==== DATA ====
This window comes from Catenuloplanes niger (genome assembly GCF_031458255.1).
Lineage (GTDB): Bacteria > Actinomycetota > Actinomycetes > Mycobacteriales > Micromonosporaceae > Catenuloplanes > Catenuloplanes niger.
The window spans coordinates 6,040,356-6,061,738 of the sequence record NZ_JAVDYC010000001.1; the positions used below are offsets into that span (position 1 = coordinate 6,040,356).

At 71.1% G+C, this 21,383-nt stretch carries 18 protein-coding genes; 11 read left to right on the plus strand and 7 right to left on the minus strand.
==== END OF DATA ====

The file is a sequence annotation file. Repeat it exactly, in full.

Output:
This window comes from Catenuloplanes niger (genome assembly GCF_031458255.1).
Lineage (GTDB): Bacteria > Actinomycetota > Actinomycetes > Mycobacteriales > Micromonosporaceae > Catenuloplanes > Catenuloplanes niger.
The window spans coordinates 6,040,356-6,061,738 of the sequence record NZ_JAVDYC010000001.1; the positions used below are offsets into that span (position 1 = coordinate 6,040,356).

At 71.1% G+C, this 21,383-nt stretch carries 18 protein-coding genes; 11 read left to right on the plus strand and 7 right to left on the minus strand.